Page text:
Agent Name

Radium

CAS Number

7440-14-4

Formula

Ra

Major Category

Physical/Radiation

Synonyms

Radium and compounds;

Category

Radionuclides

Description

Brilliant, white metal that blackens on exposure; Melting point = 700 degrees C. [Merck Index]

Sources/Uses

Used in cancer treatment and industrial radiography; [Merck Index]

Comments

In the first quarter of the 20th century, watch dial painters ingested small amounts of radium in the luminous paint. Mortality studies showed increased rates of bone-related cancers in these workers. [Sullivan, p. 757-8] There is sufficient evidence that ingestion of radium-228 causes bone sarcomas and that ingestion of radium-226 causes bone sarcomas and carcinomas of the paranasal sinuses and mastoid processes. [IARC] Most Important Radionuclide: Ra-226 Source: Decay product of U-238 decay series; Half-Life: 1600 years Effective Half-Life: 44 years Specific Activity: 1 Ci/gm Decay Mode: Alpha GI Absorption: 20% Lung Clearance Half-Time: Weeks Critical Organ: Bone Internal Toxicity: Very High Annual Limit on Intake: 0.0006 mCi Radiation Energy (MeV): Alpha 4.78 (95%); Gamma 0.186 (4%) + daughters; Radiation Accidents: Ingestion of 2 mCi of radium bromide resulted in death 4 years later; Two incidents of "Meltings of Radioactive Materials"; [See Glossary for references.] See "Radiation, ionizing."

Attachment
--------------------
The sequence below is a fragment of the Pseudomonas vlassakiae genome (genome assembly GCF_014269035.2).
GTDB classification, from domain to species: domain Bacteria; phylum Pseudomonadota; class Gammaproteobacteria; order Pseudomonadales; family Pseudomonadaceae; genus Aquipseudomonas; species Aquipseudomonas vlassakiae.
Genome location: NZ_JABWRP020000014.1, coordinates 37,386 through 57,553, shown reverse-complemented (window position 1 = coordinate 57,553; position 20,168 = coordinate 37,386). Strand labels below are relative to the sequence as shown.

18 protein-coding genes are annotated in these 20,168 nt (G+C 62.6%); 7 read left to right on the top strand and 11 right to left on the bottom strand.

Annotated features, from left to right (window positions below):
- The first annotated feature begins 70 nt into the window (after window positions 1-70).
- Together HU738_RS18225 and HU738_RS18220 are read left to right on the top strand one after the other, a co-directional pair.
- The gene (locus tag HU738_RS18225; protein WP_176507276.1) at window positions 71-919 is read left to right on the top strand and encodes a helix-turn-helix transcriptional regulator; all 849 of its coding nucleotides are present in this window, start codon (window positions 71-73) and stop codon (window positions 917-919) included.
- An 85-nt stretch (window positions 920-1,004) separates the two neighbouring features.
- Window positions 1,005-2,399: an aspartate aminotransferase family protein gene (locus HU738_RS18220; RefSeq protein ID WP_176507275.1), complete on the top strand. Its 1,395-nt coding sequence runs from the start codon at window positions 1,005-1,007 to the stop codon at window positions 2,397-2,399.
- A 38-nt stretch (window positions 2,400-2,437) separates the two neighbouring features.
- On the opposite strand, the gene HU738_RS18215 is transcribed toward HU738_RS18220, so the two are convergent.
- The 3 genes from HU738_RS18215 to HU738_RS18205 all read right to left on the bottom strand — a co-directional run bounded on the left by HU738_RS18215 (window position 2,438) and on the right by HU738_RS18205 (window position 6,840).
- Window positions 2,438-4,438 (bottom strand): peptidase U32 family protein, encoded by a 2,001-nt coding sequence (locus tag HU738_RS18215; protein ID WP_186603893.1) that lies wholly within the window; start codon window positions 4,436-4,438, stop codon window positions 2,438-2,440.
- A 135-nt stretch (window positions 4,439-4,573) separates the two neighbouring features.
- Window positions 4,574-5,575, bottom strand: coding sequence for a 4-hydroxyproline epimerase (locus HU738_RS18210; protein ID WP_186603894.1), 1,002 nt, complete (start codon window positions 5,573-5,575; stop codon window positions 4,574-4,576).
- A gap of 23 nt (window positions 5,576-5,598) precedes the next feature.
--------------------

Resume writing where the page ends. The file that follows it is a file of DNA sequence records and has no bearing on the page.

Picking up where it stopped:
Restricted

No longer used in luminous paints for watch dials;

Reference Link

Radium | Radiation Protection Program | US EPA

Exposure Assessment
Reference Link

ATSDR - ToxFAQs - Radium

Adverse Effects
IARC Carcinogen

Known Carcinogen

NTP Carcinogen

Human Carcinogen

Links to Other NLM Databases
Health Studies

Human Health Effects from Hazardous Substances Data Bank:

Toxicity Information

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Chemical Information

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Biomedical References

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Related Information in HazMap
Diseases

Occupational diseases associated with exposure to this agent: